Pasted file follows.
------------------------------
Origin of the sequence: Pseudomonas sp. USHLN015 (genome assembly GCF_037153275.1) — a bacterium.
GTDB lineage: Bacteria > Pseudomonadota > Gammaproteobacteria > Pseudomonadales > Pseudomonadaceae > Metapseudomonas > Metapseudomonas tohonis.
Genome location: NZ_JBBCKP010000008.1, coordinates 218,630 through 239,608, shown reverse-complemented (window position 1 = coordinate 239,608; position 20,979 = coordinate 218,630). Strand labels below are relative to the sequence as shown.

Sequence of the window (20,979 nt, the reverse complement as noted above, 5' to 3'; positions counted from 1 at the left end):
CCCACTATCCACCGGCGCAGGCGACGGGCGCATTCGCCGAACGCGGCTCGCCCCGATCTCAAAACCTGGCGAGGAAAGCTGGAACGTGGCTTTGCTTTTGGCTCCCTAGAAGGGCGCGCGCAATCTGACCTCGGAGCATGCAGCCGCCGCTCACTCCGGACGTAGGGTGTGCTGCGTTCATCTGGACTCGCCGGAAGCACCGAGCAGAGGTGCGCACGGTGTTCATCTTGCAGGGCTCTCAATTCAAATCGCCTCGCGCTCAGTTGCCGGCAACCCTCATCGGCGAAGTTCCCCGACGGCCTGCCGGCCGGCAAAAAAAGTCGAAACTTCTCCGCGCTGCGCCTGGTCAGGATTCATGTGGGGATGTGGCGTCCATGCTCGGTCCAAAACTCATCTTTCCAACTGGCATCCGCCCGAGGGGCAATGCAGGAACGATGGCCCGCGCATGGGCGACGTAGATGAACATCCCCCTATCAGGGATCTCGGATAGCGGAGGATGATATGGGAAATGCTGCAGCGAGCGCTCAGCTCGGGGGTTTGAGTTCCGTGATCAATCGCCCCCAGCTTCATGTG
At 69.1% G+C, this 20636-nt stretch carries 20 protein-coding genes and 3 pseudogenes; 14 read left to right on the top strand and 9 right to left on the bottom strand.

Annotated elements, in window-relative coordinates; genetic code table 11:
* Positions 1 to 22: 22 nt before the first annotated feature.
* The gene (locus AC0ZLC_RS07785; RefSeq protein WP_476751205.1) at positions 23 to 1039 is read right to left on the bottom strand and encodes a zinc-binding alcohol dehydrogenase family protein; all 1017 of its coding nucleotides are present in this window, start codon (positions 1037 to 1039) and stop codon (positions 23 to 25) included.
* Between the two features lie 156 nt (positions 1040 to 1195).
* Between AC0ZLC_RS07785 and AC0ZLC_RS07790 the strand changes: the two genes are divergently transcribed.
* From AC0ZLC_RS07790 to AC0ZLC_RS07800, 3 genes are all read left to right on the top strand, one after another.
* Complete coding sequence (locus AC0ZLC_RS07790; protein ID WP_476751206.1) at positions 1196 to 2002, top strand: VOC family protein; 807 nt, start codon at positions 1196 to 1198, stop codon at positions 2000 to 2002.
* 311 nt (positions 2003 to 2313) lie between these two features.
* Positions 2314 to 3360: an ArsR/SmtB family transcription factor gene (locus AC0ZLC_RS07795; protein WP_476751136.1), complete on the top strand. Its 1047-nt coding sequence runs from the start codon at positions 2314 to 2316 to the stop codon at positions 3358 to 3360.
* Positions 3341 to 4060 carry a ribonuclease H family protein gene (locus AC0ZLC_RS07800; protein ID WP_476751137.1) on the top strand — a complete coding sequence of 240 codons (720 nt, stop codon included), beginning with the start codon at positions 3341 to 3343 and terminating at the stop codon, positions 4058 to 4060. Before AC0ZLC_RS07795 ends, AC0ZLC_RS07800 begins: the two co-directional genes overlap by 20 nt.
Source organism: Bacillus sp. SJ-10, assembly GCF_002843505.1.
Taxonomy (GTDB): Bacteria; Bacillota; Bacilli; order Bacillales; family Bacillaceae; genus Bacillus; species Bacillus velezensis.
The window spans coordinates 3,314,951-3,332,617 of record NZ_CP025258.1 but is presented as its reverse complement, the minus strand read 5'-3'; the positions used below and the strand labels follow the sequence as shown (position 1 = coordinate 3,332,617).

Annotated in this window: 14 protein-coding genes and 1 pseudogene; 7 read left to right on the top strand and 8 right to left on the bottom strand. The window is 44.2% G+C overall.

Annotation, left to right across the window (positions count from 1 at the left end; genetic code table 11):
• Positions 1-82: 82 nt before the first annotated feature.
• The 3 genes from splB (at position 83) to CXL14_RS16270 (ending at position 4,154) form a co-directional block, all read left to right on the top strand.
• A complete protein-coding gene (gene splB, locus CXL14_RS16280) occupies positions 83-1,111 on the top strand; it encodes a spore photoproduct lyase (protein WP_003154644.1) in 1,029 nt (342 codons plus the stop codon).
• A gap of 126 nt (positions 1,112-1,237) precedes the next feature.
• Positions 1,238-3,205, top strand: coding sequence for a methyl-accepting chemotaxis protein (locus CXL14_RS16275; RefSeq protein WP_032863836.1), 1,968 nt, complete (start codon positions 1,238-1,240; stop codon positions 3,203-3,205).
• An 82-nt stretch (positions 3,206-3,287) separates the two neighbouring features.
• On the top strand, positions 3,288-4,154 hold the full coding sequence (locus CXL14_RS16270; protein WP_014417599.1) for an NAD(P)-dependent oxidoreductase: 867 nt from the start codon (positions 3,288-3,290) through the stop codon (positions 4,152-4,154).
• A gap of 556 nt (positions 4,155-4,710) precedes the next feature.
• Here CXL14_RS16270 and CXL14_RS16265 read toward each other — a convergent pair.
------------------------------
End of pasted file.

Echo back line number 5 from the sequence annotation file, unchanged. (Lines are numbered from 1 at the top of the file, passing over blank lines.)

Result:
CCCACTATCCACCGGCGCAGGCGACGGGCGCATTCGCCGAACGCGGCTCGCCCCGATCTCAAAACCTGGCGAGGAAAGCTGGAACGTGGCTTTGCTTTTGGCTCCCTAGAAGGGCGCGCGCAATCTGACCTCGGAGCATGCAGCCGCCGCTCACTCCGGACGTAGGGTGTGCTGCGTTCATCTGGACTCGCCGGAAGCACCGAGCAGAGGTGCGCACGGTGTTCATCTTGCAGGGCTCTCAATTCAAATCGCCTCGCGCTCAGTTGCCGGCAACCCTCATCGGCGAAGTTCCCCGACGGCCTGCCGGCCGGCAAAAAAAGTCGAAACTTCTCCGCGCTGCGCCTGGTCAGGATTCATGTGGGGATGTGGCGTCCATGCTCGGTCCAAAACTCATCTTTCCAACTGGCATCCGCCCGAGGGGCAATGCAGGAACGATGGCCCGCGCATGGGCGACGTAGATGAACATCCCCCTATCAGGGATCTCGGATAGCGGAGGATGATATGGGAAATGCTGCAGCGAGCGCTCAGCTCGGGGGTTTGAGTTCCGTGATCAATCGCCCCCAGCTTCATGTG